Resurrection of the Body? Q. If I am correct that there is no reincarnation, please comment on the Confiteor’s reference to the resurrection of the body?  

J.C., Metuchen, N.J.  

A. Here’s a reply from TCA columnist Father Ray Ryland, Ph.D., J.D:

The belief in reincarnation, properly known as metempsychosis, is an attempt to explain the vicissitudes of human life as results of deeds done in previous lives. Buddhism and Brahmanism hold this belief, as did pre-Christian Greek philosophers such as Plato and Protagoras. Among some modern New-Agers one also finds this notion.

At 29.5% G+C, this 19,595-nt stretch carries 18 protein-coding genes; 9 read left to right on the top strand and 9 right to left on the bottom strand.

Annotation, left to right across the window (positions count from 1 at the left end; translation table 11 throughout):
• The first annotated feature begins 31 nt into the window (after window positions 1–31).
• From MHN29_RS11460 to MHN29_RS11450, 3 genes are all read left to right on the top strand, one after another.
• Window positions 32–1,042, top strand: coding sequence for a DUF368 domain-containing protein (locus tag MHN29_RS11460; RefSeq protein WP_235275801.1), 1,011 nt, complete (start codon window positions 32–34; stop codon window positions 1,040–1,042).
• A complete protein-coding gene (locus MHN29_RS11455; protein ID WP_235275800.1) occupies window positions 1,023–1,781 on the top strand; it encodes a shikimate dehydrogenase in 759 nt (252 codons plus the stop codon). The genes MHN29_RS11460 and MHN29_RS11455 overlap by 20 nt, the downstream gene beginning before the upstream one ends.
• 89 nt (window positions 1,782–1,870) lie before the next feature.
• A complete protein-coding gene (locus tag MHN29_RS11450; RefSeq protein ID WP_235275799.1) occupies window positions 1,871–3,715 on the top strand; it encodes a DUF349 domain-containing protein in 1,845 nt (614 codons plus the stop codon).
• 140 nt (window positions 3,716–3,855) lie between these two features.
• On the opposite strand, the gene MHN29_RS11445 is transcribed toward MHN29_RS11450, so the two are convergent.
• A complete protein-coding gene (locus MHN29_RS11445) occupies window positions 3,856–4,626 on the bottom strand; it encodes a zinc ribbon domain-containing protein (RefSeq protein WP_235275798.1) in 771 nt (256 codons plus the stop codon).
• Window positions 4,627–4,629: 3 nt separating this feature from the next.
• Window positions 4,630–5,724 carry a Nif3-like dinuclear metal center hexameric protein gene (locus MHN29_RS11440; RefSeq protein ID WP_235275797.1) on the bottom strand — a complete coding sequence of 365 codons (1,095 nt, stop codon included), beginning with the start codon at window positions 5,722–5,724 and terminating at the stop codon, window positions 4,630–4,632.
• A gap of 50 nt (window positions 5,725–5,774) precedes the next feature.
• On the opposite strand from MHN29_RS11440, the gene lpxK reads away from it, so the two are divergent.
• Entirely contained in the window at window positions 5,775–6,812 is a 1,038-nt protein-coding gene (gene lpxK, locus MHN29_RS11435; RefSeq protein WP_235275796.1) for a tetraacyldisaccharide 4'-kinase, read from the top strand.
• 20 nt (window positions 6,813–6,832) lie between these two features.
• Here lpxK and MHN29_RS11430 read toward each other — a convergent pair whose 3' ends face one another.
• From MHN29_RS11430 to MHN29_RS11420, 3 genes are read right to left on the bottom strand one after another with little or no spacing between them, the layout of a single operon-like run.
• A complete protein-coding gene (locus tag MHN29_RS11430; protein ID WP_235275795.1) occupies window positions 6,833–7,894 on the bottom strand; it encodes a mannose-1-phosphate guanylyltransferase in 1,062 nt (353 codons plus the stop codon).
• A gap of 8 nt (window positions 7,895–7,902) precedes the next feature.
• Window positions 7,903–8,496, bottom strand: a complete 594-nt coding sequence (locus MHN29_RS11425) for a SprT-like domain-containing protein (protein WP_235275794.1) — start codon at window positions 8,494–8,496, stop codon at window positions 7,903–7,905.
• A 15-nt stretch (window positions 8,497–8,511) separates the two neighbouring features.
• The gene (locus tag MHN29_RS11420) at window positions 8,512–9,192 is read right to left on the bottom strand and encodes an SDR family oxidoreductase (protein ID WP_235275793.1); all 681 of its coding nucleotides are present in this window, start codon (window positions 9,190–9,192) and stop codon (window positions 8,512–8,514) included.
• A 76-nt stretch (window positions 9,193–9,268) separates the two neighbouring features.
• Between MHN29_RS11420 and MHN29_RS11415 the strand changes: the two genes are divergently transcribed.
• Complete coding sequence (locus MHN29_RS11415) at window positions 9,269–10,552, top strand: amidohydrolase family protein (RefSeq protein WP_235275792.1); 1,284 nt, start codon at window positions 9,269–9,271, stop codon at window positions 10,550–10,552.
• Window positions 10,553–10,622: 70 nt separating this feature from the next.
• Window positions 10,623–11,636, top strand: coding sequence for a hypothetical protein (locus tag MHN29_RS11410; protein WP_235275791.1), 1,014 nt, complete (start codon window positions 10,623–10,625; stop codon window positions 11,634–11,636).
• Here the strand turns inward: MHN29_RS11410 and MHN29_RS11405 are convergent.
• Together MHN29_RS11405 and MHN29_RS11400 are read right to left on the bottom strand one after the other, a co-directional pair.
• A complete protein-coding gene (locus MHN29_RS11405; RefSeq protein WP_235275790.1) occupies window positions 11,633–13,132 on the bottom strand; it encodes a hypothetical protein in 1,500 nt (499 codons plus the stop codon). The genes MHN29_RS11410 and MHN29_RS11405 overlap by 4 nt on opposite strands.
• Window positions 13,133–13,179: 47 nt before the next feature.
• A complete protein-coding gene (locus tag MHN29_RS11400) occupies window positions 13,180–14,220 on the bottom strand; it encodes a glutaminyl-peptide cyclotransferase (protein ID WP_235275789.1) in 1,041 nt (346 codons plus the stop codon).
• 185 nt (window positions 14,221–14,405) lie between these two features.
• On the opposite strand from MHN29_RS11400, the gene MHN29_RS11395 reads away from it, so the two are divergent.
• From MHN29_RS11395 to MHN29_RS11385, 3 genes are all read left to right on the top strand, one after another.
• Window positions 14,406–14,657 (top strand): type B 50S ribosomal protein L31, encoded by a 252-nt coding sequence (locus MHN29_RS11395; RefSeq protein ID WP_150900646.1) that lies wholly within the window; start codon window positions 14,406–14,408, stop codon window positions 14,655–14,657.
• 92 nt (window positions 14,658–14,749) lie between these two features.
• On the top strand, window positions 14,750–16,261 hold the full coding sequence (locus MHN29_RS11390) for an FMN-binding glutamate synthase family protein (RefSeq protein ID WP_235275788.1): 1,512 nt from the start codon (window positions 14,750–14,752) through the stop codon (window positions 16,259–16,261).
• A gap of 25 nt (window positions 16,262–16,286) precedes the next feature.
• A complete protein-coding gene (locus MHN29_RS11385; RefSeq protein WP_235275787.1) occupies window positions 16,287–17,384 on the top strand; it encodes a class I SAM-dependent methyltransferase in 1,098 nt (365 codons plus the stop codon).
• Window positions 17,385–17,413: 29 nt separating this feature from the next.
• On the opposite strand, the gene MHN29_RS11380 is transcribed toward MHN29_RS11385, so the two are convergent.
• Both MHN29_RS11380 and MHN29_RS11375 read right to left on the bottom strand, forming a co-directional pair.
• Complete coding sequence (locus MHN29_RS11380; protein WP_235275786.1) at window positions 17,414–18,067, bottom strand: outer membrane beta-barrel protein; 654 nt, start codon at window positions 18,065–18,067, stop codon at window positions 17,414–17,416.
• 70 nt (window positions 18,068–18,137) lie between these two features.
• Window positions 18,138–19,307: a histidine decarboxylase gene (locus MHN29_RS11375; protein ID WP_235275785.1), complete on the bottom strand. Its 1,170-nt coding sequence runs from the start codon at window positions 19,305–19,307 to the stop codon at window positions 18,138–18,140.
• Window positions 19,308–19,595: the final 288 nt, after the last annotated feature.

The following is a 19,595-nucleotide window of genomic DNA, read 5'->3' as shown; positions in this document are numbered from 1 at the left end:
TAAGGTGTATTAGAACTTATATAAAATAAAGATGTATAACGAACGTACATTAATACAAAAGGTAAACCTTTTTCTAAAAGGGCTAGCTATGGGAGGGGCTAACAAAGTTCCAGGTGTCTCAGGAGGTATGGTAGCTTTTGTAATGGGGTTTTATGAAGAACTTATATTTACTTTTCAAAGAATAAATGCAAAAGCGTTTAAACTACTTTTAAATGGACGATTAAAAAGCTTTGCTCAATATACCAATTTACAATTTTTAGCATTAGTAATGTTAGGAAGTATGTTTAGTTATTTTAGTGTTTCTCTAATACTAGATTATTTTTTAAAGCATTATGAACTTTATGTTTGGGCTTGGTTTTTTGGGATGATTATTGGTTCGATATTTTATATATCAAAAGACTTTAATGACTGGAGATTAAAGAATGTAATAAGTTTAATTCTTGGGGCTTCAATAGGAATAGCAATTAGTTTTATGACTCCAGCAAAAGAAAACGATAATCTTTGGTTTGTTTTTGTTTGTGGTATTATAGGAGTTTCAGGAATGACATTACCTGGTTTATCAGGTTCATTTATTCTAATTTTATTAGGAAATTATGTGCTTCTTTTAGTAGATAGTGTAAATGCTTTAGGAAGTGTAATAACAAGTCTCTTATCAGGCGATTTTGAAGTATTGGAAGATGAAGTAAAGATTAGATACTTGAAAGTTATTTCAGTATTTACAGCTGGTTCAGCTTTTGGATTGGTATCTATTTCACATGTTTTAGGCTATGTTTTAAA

The Confiteor does not refer to resurrection of the body; the resurrection of the body is one of the tenants of the Creed. The Church condemned the doctrine of reincarnation (metempsychosis) at the Councils of Lyons (1274) and Florence (1439). “It is appointed that human beings die once, and after this the judgment” (Heb 9:27).

At the moment of death comes the judgment by which a soul is consigned either to heaven, to purgatory or to hell.